The uncertainty surrounding the fallout from lockdown and consumers’ changed behaviour makes the task of forecasting the future a difficult one for brands. While commentators obsess about the performance of channels and the extent to which ecommerce is replacing bricks and mortar, we are in danger of missing the key factor. Namely the customer.
As the global population responds to the coronavirus pandemic, key trends are emerging, reshaping the consumers priorities and spending outlook in the UK. The real dividing line is between those who respond and offer a great customer experience with those who don’t.
A changed context: New patterns of behaviour established
Every aspect of our life has been impacted. This ranges from the focus on the preservation of health & wellbeing to the renewed focus on the connection with family and friends to cope with the impact on personal safety and security.
Meanwhile, new behaviour patterns for work & play have emerged. We are staying at home to reduce travel and human interaction. This is, in turn, is changing spending habits as consumers adapt and fill their time in new ways.
While we are spending more of our lives at home and digitally, concerns remain around a spike in cybersecurity threats. Recent YouGov research indicated that 51 percent of consumers cite data protection as a concern. The exposure of personal data is growing in proportion to the rapid shift towards online shopping.
Brands have had to find a new raison d’etre and are discovering new ways to communicate that emphasise empathy for employees and customers as they go into overdrive to overcome the downturn.
eCommerce can’t offer a true brand experience
While we have remained at home ecommerce has thrived and will be of growing importance. However, the evidence shows online sales will not completely replace lost revenue from traditional retail which needs to be examined.
Online retail sales share increased to 30.8 percent in May and June, however it is forecasted to decrease by 9 percent as stores open. The fact remains customer experience in considered purchases remain important as online can’t offer a true brand experience. Customers still long for the human interaction and advice that comes as part of the bricks and mortar shopping experience.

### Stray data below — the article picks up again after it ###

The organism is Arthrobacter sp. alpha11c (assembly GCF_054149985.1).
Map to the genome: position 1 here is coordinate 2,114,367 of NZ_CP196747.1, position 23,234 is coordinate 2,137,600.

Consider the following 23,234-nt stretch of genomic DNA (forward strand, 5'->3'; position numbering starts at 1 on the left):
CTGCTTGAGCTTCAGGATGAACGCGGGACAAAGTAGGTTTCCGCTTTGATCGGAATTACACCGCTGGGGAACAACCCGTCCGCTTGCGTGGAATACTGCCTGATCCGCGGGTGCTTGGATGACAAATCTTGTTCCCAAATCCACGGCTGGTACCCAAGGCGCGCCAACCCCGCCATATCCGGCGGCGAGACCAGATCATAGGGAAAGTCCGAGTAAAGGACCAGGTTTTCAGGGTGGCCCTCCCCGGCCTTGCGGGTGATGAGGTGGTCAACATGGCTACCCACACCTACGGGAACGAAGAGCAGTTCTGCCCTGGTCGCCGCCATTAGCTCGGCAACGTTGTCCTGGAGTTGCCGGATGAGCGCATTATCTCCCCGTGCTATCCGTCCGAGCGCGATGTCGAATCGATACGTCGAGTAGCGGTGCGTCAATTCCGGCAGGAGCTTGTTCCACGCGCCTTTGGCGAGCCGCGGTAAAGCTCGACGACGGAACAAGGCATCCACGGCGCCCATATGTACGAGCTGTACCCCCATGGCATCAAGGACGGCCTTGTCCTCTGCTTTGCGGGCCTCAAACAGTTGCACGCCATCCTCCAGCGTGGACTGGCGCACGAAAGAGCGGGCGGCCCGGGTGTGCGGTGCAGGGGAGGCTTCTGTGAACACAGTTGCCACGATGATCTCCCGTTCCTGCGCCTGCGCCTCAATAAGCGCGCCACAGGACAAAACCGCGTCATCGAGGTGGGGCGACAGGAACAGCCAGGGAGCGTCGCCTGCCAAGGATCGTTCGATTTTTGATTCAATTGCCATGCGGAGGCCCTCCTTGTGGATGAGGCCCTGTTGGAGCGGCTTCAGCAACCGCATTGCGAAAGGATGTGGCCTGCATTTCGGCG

This was born out by a study we carried out last year that indicated 59 percent of people would always rather speak to a person than an automated system to find out more information about a product. Meanwhile, 73 percent preferred dealing with a human when trying to get a refund.
Innovation tackling safety concerns
So what lessons can retailers and brands take? The circle needs to be squared of people wanting an in-store experience when they are less likely to go to a shop. They also need to have their safety concerns considered when they do venture out.
Innovation in retail is going to provide a large part of the solution. This will include customer-centric digital and mobile as part of the experience at the point of purchase. Smart booking and appointment systems can be deployed to make instore visits COVID safe and efficient for nervous customers.
Interactions can be managed and ideally, some element of browsing can already have been delivered.
Bringing the shop floor to the digital realm
For those more nervous about venturing out, innovative technology can deliver the desired customer experience. For example, Ikea has acquired AR startup Geomagical Labs, driving shoppers to purchase more big-ticket items without needing to visit a store. Geomagical Labs’ key product allows users to scan a room using a smartphone, render that into a panoramic 3D picture, remove all the furniture currently in it and then change the layout of items around the room by adding new items to scale.
This type of innovation and AR more generally will create more engaging digital experiences to help customers accurately visualise their home with new furniture. The same could apply to a whole range of product categories. Smart brands and retailers will be able to gain an advantage through differentiation of this kind.
It’s good to talk
While this may replicate the ‘show’ part of the in-store experience, a gap remains for the ‘tell’ part led by an expert. Retailers need to consider new ways of delivering human interaction, often required with higher ticket items. For example, instore advice can be replaced by training staff in call centres which could replicate the expert advisor instore. The human advice so desired by customers can be given but at a safe distance. This could range from product advice to refunds.
The focus should be a seamless experience delivered across all touchpoints, instead of obsessing about the false divide between online and offline. Retailers and brands need to put the customer’s needs front and centre and understand the need for a human touch. This is the best way of preparing for an uncertain future.